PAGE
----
B.C. high school buys back vapes in exchange for cafeteria credits
45 to 50 students have traded in their vape devices, says Revelstoke Secondary School principal
With teen vaping continuing to be a serious concern in school districts across the province, the staff at Revelstoke Secondary School is trying a new approach to get teens to quit — a buy-back program.
"In essence, we put it out there. We said we will buy your vapes not for the going price, not even for half price, but we'll buy your vapes and give you credit at the school cafeteria," said Principal Greg Kenyon.
When students turn their vape devices in, he assesses their condition to determine how many cafeteria credits they will get.
Kenyon usually offers students cafeteria credit worth about 30 per cent of the retail price of their vaping paraphernalia. The highest amount he has given so far is $30 and the lowest $2.
"I give them a price that is nowhere near what they would get if they sold it to another student, but having said that, the students understand that they don't want other people to take this up. The health effects of vaping have become very, very clear to the youth here," said the principal of the southeastern B.C. school.
Since June, six people in B.C. have reported illnesses that are potentially related to vaping. Meanwhile, Health Canada warns that vaping can increase exposure to harmful chemicals and that the long-term consequences of vaping are still unknown.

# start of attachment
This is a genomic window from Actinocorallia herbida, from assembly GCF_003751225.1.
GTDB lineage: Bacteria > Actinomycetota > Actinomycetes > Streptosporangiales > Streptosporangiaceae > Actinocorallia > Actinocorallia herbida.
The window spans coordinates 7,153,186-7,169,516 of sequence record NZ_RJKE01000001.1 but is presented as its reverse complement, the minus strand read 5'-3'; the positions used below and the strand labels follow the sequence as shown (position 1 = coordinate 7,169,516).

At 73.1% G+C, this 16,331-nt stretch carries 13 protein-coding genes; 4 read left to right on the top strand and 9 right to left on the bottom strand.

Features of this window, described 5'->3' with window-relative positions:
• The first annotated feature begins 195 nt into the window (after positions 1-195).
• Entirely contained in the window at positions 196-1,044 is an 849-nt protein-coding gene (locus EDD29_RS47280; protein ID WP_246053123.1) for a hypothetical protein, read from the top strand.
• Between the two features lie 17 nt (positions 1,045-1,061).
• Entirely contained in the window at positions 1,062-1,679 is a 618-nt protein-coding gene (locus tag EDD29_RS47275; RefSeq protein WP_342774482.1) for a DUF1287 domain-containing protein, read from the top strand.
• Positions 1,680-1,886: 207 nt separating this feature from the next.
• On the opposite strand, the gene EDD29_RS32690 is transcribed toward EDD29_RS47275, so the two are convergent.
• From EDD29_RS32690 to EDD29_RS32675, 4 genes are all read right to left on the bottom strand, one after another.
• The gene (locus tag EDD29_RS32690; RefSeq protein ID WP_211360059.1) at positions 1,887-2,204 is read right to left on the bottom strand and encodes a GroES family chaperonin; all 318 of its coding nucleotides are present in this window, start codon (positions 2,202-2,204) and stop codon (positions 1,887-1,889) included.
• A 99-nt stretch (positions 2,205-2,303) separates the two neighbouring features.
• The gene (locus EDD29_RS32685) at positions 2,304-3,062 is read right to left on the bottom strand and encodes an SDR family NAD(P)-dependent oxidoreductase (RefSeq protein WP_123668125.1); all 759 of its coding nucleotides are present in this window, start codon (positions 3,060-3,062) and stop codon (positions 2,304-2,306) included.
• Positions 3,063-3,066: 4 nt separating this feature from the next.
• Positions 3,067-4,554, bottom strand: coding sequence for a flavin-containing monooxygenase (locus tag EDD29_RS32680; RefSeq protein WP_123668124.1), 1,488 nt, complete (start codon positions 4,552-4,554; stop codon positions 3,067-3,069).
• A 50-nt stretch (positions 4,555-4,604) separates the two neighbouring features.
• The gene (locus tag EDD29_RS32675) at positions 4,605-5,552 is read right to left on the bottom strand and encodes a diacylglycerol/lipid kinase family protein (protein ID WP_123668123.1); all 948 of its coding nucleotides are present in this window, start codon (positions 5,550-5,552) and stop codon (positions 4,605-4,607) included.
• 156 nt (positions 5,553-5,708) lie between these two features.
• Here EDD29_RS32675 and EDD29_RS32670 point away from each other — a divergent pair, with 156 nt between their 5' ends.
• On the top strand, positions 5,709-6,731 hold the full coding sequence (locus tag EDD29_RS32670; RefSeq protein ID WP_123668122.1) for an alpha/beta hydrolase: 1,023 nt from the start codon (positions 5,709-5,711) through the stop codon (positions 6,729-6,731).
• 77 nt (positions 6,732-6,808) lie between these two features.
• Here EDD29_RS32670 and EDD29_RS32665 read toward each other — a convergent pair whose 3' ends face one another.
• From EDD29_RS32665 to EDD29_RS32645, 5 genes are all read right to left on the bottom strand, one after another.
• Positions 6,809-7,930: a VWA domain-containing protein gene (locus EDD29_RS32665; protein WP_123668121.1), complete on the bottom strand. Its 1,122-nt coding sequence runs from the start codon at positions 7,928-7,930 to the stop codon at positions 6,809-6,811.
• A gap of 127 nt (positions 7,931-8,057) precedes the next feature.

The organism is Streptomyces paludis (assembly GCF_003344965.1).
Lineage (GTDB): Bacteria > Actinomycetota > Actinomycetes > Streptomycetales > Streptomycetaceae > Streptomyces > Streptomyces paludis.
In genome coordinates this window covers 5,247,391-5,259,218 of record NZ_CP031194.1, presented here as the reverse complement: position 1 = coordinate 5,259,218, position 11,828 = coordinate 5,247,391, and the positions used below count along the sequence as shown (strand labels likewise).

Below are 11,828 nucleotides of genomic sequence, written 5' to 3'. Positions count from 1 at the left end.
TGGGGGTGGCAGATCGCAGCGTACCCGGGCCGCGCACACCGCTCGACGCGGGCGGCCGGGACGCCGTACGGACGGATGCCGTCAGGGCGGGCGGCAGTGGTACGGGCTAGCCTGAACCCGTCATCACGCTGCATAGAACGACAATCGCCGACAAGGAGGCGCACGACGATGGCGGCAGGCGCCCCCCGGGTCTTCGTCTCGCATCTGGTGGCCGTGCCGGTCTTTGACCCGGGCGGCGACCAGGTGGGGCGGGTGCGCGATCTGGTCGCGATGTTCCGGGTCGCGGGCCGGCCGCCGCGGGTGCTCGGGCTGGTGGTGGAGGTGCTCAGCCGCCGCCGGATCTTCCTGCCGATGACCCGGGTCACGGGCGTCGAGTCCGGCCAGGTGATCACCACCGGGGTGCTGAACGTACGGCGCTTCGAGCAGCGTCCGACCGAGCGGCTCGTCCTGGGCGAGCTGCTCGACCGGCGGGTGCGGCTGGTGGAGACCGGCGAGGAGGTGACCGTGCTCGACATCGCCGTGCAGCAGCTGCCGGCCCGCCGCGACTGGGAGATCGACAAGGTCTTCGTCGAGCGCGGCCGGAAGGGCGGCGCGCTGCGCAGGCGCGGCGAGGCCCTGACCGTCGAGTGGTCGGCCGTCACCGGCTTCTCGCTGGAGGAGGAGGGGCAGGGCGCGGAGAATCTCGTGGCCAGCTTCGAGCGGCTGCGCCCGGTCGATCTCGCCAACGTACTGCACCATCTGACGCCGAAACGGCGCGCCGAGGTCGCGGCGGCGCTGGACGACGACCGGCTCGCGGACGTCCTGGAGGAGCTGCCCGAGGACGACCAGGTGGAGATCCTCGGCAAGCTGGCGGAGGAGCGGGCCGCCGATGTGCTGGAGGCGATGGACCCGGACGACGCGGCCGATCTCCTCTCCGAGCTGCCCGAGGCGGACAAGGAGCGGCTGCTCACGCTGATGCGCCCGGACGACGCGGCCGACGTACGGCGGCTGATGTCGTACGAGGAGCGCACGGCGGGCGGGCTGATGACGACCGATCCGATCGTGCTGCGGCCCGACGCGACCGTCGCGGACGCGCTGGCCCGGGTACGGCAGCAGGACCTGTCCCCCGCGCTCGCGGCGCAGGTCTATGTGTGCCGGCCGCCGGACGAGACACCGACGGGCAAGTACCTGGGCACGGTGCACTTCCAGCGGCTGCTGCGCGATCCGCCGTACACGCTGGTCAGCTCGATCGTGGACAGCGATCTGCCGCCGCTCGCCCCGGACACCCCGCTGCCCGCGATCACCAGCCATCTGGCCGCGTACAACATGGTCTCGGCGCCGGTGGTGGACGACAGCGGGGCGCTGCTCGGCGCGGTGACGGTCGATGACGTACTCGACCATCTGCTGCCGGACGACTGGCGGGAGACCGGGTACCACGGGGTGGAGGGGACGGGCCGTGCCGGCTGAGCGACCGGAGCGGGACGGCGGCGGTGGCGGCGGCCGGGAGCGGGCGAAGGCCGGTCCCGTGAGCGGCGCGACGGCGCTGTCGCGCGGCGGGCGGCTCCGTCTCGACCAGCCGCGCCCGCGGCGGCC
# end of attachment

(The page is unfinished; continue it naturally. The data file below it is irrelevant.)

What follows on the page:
Kenyon said he pitched the idea to the school board out of "desperation" after seeing a sharp increase in the number of students vaping at the school over the past five years, even though it's not allowed on school property, he told Daybreak South host Chris Walker.
The superintendent was so supportive of the idea, he offered to give the school money to pay for it, and more recently a local company, Downie Timber, gave $500 to help support the school's initiative.
"I think it's a fabulous idea," said superintendent Mike Hooker.
Kenyon estimates between 45 and 50 vape devices have been turned in so far.
However, it doesn't mean all of those students have quit vaping.
"It's one of those things ... that just assists students and keeps them understanding that we're here to support them in vaping or smoking cessation," he said.
"Has it stopped vaping? No. Is it less from all the anecdotal evidence I'm getting from the students? Yes."
The superintendent echoed this, saying far fewer students are being seen leaving school grounds to vape at lunch.
"Anecdotally for sure, it has gone down in terms of visibility," said Hooker.
School staff also remind students that the school has free gum, as well as public health nurses and doctors that come in once a week, and that there are nicotine patches available at local pharmacies, said Kenyon.
"We just keep working that relationship with these students knowing that they're trying to kick an addiction," he said.
"You can't punish it away. You have to support these students.
With files from Bob Keating and Daybreak South